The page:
She attributes her decision to stay on as team manager through graduate school as a “stabilizer” for her after spending long days in the architecture studio.

“I always tell [Paro], ‘Hey, I’m here because I want to be,’” she said. 

Ruybalid spoke very highly of the women’s team, coaching staff, and Paro. She drew attention to all of the elements that make for a strong game, including the 6 a.m. lifts, 4 a.m. airport trips, fitness tests, and hours upon hours of practice.  

“I think one of the best things — one of the best feelings ever — is seeing the joy of the team, the coaches, the staff, the families,” she said. 

Ruybalid travels to games with the team as much as her graduate studies allow, ensuring that the balls are pumped with air and that meals are organized for the team.

And, she’s committed on site. Morton recalled a time when Ruybalid walked nearly 30 minutes and back to find a place that sold Mott’s fruit snacks — a favorite of the team — at an away game, since they weren’t in stock at the local store. 

Ruybalid has also rushed to meet the women’s team at games or practices after returning back from travel on multiple occasions, according to sophomore forward Taylor Charles.

“It’s definitely great to hear her on the sidelines cheering us on,” Morton added. “She really cares about each of us, regardless of basketball and how we perform.” 

First-year guard Ashley Chea also sung Ruybalid’s praises. “She goes above and beyond and gets the job done for us, whenever we need her to.” 

Since Ruybalid stepped into the role of manager, the women’s team has seen two NCAA playoff tournaments. Currently, they sit at the top of the Ivy League with a 20–4 overall record, and they were ranked in AP top 25 for four consecutive weeks — their longest streak since Berube began as head coach.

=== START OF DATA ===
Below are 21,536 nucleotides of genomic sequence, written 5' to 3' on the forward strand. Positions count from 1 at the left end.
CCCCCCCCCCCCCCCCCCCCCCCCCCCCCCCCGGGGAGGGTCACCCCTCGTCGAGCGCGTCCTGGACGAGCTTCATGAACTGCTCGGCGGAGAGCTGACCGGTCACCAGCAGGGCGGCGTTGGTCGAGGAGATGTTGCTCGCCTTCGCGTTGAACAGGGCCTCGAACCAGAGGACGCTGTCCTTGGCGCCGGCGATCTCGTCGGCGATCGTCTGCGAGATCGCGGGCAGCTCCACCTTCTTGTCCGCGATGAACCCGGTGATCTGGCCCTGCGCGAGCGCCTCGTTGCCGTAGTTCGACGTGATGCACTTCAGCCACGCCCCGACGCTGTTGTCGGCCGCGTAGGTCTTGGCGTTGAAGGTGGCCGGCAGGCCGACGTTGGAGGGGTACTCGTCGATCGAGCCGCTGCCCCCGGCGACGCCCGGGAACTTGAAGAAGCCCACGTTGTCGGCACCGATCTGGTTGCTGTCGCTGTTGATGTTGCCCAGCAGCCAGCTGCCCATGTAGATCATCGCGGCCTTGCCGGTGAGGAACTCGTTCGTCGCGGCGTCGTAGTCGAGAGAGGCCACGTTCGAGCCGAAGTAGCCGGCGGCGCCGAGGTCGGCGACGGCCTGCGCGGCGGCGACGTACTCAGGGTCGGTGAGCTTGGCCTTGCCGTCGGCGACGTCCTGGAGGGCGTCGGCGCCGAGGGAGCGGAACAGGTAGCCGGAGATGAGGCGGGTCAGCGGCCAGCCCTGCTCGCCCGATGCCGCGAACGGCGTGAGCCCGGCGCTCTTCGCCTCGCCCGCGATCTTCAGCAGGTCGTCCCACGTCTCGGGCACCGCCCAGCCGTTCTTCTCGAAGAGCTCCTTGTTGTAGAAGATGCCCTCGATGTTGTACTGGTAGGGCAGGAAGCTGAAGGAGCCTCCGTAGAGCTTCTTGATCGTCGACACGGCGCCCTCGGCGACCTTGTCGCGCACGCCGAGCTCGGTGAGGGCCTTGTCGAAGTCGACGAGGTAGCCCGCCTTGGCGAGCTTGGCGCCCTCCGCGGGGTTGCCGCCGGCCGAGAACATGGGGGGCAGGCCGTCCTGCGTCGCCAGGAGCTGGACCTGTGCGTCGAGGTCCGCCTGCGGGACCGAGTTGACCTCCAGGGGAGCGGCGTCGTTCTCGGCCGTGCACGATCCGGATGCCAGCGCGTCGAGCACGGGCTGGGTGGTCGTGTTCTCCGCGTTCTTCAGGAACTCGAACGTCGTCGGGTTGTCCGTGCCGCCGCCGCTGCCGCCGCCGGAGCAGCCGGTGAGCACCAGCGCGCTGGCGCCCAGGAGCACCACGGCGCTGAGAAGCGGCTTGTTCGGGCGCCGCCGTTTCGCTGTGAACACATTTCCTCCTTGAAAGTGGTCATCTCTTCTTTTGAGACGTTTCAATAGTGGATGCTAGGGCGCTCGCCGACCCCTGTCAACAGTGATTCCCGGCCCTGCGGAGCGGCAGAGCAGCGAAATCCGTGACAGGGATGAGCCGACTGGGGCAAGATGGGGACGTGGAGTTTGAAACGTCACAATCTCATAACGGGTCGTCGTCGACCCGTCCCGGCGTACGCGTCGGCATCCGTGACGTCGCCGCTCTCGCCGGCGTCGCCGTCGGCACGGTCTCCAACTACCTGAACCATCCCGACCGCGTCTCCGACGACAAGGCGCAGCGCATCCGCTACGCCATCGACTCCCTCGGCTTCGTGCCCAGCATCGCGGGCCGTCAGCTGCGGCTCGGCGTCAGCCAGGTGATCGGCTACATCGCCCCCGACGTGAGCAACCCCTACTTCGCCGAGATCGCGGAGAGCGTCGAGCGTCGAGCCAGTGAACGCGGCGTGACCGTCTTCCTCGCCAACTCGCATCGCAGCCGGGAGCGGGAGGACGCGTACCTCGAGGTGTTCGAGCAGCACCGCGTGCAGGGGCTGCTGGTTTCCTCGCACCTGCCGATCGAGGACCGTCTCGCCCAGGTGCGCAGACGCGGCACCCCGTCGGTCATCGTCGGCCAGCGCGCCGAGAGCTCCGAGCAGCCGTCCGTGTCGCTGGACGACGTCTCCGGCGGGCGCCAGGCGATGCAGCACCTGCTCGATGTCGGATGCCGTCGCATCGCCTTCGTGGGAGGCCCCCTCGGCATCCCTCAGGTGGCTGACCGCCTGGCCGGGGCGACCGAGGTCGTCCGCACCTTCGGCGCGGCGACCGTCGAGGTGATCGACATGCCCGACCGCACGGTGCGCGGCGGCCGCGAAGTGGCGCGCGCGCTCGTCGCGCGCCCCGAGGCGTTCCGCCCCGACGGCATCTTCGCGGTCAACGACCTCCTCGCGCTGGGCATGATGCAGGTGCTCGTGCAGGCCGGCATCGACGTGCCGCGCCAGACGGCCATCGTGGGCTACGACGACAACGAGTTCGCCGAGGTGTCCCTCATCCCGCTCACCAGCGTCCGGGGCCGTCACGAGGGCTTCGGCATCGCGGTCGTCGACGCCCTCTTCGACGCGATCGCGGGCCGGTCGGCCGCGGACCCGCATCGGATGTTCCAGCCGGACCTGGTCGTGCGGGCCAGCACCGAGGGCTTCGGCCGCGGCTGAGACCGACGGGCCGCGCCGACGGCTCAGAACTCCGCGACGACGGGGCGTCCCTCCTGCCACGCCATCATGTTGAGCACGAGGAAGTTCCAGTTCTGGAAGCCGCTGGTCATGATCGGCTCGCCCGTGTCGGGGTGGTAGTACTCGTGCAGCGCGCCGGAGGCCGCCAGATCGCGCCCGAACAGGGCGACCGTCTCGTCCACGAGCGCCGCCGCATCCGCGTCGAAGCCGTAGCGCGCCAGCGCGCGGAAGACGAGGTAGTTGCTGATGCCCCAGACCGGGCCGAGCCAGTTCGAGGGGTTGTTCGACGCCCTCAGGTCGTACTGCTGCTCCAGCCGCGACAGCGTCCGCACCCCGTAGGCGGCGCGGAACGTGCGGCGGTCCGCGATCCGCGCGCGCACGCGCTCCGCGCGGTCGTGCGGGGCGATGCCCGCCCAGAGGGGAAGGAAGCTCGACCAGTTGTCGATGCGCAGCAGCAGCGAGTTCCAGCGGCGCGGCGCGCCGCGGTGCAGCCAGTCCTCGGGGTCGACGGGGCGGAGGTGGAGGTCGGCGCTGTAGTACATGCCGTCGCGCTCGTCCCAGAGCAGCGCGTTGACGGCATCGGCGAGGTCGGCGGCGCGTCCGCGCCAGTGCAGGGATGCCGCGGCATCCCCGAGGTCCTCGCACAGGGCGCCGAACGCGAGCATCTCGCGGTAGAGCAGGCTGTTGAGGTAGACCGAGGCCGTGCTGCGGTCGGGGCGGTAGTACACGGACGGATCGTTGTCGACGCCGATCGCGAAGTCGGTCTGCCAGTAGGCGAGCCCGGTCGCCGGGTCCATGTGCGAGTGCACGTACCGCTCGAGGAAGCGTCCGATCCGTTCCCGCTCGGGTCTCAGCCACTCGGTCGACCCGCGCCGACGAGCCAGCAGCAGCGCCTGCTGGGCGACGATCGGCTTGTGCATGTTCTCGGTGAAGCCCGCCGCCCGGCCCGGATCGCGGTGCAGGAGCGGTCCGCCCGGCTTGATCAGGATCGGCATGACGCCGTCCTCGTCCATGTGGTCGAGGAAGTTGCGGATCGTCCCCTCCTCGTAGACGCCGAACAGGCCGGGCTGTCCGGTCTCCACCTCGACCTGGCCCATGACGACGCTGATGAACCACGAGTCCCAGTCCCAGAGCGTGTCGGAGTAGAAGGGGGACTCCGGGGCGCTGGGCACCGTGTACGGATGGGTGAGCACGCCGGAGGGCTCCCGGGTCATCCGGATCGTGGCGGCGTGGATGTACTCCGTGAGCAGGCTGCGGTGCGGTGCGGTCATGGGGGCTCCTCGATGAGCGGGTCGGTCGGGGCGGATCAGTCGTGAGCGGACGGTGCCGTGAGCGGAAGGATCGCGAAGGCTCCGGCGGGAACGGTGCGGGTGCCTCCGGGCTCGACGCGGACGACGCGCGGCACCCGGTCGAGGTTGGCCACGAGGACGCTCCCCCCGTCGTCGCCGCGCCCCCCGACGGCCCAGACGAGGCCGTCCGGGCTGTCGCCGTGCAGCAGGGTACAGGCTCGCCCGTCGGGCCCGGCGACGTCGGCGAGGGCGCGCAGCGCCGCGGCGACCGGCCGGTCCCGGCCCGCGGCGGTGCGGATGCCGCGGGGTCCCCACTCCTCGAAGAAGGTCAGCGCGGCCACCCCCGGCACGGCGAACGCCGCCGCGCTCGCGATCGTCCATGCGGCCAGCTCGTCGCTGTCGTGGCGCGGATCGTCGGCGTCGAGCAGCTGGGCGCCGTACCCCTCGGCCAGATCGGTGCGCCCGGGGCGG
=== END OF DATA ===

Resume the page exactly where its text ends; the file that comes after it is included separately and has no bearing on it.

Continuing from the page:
With the team bidding for their sixth-straight title in Ivy Madness, Ruybalid is ready to get to work.

As manager, Ruybalid has received portions of the nets that are cut down after a win at the Ivy League championships, a championship ring, and a varsity sweater. But the team also shows their appreciation for her in non-material ways. 

Ruybalid referenced a time in 2021 when she had to go into emergency surgery, and the team sent her a get-well-soon video while scattered across the globe in different time zones.

“Every now and then when things get really difficult, I watch that video,” she said. She said she believes the team has taken great care of her thus far. 

Ruybalid’s signature move is to dress up at each match as a way to show “respect for the game.”

“She’s always the best dressed on the sidelines,” said Paro. Players also made reference to her signature red lipstick worn on game days. 

“I feel like I’ve never seen her repeat an outfit,” agreed Morton.

Ruybalid highlighted the feminist movement that defines women’s basketball and the impact they’ve had on girls and young women who tune in to games. She noted a celebration for National Girls & Women in Sports Day a few weeks ago when the team was signing autographs. 

“There were little girls literally crying over meeting Kaitlyn Chen or Katie Thiers,” she said. “It’s really poignant to see the outcome.”

Ruybalid will be graduating from the University next year after completing her master’s. As she leaves her manager era behind, the sport will continue as an unwavering part of her life.

“I don’t think basketball is ever going to leave me,” Ruybalid said. “I’ll always come back to basketball.” 

Gia Musselwhite is an assistant Features editor and News contributor for the ‘Prince.’